SHRM CEO Advocates Value of Workplace Flexibility
Jackson tells congressional briefing that flexible practices are a business imperative that benefit both employers and employees
Washington, D.C. May 22, 2012 —Workplace flexibility practices are a business imperative that help employees meet their work and life responsibilities and help employers respond to the competitive global marketplace, the Society for Human Resource Management (SHRM) told Congress today.
“The truth is that workplace flexibility is good for people. The business truth is that it’s good for the bottom line,” SHRM President and CEO Henry G. (Hank) Jackson said at a briefing at the U.S. Capitol.
Flexible strategies — such as telecommuting, flextime, part-time work, job sharing and compressed schedules — boost productivity, increase employee engagement and morale, lower turnover and absenteeism, and lower overhead costs, he said.
Jackson spoke during the congressional briefing “Creating a 21st Century Workplace for a 21st Century Workforce,” which was moderated by Kathleen Christensen of the Alfred P. Sloan Foundation, a leading expert on workplace flexibility. In “Work, Family and Workplace Flexibility” published in The Annals of the American Academy of Political and Social Science, Christensen described how many American workers are experiencing a tension between their work and family responsibilities.
In an initiative to educate HR professionals on how to implement flexibility strategies, SHRM and its partner, the Families and Work Institute, share cutting-edge research and highlight best practices through the “When Work Works” program and the Alfred P. Sloan Awards for Excellence in Workplace Effectiveness and Flexibility.
SHRM believes that current labor law hinders innovation. With outdated labor laws and a dramatically changing workforce, the United States needs a 21st century workplace flexibility policy that meets the needs of both employees and employers.
“Labor laws have not kept pace with the evolving needs of today’s diverse, adaptable and mobile workforce,” Jackson said. “The HR profession advocates a flexibility policy that for the first time responds to the diverse needs of employees and employers, a policy that reflects different work environments, types of industries and organizational sizes.”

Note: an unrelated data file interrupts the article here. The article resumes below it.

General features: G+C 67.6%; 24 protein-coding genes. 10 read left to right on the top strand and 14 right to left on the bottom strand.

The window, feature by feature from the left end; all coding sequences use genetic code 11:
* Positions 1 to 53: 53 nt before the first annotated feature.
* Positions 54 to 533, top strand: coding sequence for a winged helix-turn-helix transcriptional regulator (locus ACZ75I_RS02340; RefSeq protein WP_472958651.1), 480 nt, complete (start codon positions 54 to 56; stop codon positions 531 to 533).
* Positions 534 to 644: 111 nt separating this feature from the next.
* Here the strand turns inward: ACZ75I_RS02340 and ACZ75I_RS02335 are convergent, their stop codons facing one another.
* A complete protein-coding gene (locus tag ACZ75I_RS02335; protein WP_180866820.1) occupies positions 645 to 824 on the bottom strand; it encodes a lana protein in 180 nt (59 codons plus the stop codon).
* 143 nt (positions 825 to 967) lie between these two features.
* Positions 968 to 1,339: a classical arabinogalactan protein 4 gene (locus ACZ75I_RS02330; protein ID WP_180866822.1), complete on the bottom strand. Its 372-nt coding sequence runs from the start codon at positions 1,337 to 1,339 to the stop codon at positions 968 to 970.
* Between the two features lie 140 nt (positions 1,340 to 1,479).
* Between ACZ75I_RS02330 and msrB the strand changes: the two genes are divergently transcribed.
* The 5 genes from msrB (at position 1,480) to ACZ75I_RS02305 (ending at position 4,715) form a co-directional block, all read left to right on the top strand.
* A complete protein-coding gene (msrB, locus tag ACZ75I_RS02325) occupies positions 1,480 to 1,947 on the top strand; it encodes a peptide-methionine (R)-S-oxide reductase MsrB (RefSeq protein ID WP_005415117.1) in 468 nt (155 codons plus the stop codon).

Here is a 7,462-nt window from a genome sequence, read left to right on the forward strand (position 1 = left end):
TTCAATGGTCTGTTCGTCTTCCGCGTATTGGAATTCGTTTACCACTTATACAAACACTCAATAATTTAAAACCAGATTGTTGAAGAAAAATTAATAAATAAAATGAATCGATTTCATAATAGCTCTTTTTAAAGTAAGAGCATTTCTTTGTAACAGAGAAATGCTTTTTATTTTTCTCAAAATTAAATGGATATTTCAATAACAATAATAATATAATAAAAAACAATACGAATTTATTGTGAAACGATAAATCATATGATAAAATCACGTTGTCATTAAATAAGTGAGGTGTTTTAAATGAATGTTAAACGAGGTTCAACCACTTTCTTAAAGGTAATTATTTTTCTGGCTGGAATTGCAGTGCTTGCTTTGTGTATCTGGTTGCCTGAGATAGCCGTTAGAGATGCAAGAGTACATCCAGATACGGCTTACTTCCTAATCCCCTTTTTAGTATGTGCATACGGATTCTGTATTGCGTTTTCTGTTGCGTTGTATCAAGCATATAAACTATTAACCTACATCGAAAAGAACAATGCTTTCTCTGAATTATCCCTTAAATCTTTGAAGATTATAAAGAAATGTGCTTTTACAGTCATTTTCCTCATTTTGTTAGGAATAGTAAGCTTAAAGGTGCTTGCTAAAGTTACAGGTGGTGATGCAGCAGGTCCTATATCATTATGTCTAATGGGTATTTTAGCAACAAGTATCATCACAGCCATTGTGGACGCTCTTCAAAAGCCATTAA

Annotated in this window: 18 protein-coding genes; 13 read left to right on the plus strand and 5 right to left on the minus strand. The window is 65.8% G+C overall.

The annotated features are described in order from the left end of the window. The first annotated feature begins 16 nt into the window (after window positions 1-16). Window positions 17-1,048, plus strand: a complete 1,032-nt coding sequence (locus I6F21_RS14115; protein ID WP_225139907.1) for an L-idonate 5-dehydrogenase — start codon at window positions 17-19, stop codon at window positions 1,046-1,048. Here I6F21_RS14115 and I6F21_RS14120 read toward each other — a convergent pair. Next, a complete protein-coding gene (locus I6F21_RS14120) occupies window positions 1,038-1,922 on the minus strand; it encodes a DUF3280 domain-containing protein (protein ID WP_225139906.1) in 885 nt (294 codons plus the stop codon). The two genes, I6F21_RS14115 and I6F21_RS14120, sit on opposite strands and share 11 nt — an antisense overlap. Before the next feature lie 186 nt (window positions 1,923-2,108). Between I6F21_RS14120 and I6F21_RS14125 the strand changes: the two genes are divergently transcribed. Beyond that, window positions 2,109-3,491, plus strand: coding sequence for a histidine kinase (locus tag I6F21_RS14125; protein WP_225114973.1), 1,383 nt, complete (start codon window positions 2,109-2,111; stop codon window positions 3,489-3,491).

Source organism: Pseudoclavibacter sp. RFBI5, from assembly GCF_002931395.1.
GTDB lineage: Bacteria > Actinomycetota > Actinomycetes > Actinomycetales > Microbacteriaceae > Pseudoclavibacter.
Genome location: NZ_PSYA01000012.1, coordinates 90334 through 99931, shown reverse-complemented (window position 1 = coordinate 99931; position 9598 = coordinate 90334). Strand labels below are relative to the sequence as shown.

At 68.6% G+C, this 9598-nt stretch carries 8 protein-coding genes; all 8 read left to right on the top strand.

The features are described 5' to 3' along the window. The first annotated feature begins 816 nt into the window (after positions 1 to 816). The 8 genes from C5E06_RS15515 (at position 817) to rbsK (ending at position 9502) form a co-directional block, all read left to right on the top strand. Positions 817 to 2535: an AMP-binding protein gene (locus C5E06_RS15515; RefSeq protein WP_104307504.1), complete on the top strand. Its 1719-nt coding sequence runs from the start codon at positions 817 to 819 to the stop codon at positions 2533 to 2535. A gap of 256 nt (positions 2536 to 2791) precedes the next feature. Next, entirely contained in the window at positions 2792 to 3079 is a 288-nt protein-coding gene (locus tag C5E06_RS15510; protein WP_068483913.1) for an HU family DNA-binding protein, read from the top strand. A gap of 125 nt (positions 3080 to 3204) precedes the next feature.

The 260,000-member SHRM has created a set of principles to guide the development of such a workplace flexibility public policy. The principles call for public policy that encourages employers to voluntarily offer paid leave and other flexible work options.
The briefing — supported by Sen. Sherrod Brown, D-Ohio, and Sen. Mike Crapo, R-Idaho — also included John C. Parry Jr., CEO of Solix, Inc., a winner of Alfred P. Sloan Awards for Excellence in Workplace Effectiveness and Flexibility.
MEDIA: For more information, contact Kate Kennedy at email@example.com and 703-535-6260. Follow the Twitter hashtag #workflex.
SHRM’s “Principles for a 21st Century Workplace Flexibility Policy” is available online at http://www.shrm.org/Advocacy/Issues/WorkplaceFlexibility/Documents/051209%20FINAL%20WF%20Principles.pdf.
About the Society for Human Resource Management
The Society for Human Resource Management (SHRM) is the world’s largest association devoted to human resource management. Representing more than 250,000 members in more than 140 countries, the Society serves the needs of HR professionals and advances the interests of the HR profession. Founded in 1948, SHRM has more than 575 affiliated chapters within the United States and subsidiary offices in China and India. Visit SHRM Online at www.shrm.org and follow us on Twitter @SHRMPress.